Thursday, 30 October 2014
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What a lot of bots

Julia Pierce

An EU-sponsored research programme is to build robots that can successfully adapt to live in buildings.

The 42-month, £1.85m Swarmanoid project is due to commence next month. Led by Dr Marco Dorigo of the Universite Libre de Bruxelles in Belgium, it aims to create a novel distributed robotic system consisting of 60 dynamically connected small autonomous robots.

Known collectively as a Swarmanoid, the robots will consist of three types: eye-bots, hand-bots and foot-bots. The three will act together to form a heterogeneous robotic system that can operate in three dimensions.

As well as constructing the robots, the team will have to develop distributed algorithms to determine the actions of the swarmanoid, and a communications structure that will make it possible to control the system as a whole.



Heterogeneous swarms

‘At the moment the main goal of the project is to understand how to control heterogeneous swarms of robots,’ said Dorigo. ‘In the far future one could imagine such swarms could complete a number of different tasks in human-made environments.

‘The name Swarmanoid comes from the idea that this type of robot is intended to take a different approach to the construction of robots, rather than creating humanoid robots. Although they will have a shape that is not reminiscent of human beings, these will be able to act effectively in human-made environments,’ added Dorigo.

The eye-bots will observe and analyse the environment while gripping the ceiling, passing information to the hand-bots and foot-bots operating below them. The hand-bots will be able to climb vertical surfaces such as walls while the foot-bots will specialise in moving on rough terrain and transporting either objects or other robots.

‘The hand-bots will be capable of climbing — that is, moving in the vertical plane,’ said Dorigo. ‘They will have simple manipulation capacities. The eye-bots will probably have more sophisticated sensing such as very simple vision and their main purpose will be in helping foot-bots and hand-bots plan their activities.’

The foot-bots are based on robotics developed within a previous EU sponsored Swarm- Bots project.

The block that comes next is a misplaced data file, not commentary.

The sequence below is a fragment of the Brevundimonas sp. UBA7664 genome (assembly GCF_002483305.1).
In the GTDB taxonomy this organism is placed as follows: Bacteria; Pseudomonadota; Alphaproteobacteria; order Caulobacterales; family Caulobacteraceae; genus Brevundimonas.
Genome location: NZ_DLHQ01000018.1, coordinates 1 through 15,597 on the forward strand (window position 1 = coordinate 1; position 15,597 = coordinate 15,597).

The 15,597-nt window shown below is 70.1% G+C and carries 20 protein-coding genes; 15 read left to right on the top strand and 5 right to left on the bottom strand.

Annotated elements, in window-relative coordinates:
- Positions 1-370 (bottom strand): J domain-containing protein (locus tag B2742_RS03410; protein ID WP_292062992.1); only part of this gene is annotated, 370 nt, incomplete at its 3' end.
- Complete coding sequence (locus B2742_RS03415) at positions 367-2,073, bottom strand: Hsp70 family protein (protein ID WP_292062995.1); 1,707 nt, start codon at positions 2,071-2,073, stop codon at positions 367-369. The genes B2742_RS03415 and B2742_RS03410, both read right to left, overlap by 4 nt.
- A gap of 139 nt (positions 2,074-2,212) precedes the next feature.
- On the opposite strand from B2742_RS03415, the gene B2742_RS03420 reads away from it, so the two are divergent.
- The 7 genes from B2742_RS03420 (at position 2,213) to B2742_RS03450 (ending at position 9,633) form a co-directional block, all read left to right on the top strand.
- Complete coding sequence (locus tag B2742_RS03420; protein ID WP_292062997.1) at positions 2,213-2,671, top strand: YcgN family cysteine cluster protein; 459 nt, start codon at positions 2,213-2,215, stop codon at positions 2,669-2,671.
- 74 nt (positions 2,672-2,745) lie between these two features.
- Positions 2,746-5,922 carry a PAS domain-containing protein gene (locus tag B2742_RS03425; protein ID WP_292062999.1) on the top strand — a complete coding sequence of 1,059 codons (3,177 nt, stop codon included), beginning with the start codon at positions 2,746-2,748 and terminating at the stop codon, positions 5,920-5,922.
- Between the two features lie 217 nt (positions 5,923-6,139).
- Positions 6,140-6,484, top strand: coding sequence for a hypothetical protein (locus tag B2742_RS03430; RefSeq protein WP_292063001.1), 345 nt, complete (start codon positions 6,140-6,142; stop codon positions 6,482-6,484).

This ran from October 2001 to 31 March, 2005 and aimed to further research into designing a self-organising and self-assembling robotic system based on studies of swarm intelligence — the self-organising and self-assembling capabilities of insects and animals.

During the project the team created a swarm consisting of a number of simple, insect-like robots, called s-bots, built from relatively cheap components. These were capable of self-assembling and self-organising, changing the shape of the swarm to adapt to their environment.

The swarm-bots were tested by undertaking tasks which could not be accomplished by a single s-bot without co-operative effort, mimicking the types of behaviour that occur in nature in units such as ant colonies.

A long-term aim was for the group of bots to be able to identify and expel the bodies of s-bots that were no longer functioning, something that is still the subject of an ongoing doctoral thesis.

The s-bots created in the Swarm-Bots project were 12cm in diameter, weighed 700g, and had 50 sensors and nine actuators with gripping capabilities. Dorigo says that the foot-bots in the Swarmanoid project will be identical, though modifications will be made as necessary.

By using their sensory and gripping apparatus the s-bots could self-assemble into a larger aggregate robot called a swarm-bot in order to tackle increasingly difficult tasks. Each s-bot was controlled independently and had access only to locally available information. The team built 35 robots and completed experiments using swarms of up to 20 members.

These managed to autonomously self-assemble despite different types of rough terrain. As a collective, the swarm-bots were used to transport heavy objects, cross holes and avoid obstacles that a single s-bot could not have managed.



Self-assembly

The team also managed to make the robots perform functional self-assembly, triggered by environmental clues.

As part of the Swarmanoid project these skills will be developed so that the swarm is able to form certain shapes depending on the problem faced, such as dividing in two, with each half containing s-bots with similar characteristics.

This will also involve configuring the group so that all s-bots with a given set of sensors could stay on the outer perimeter of a formation while all the others remained inside.


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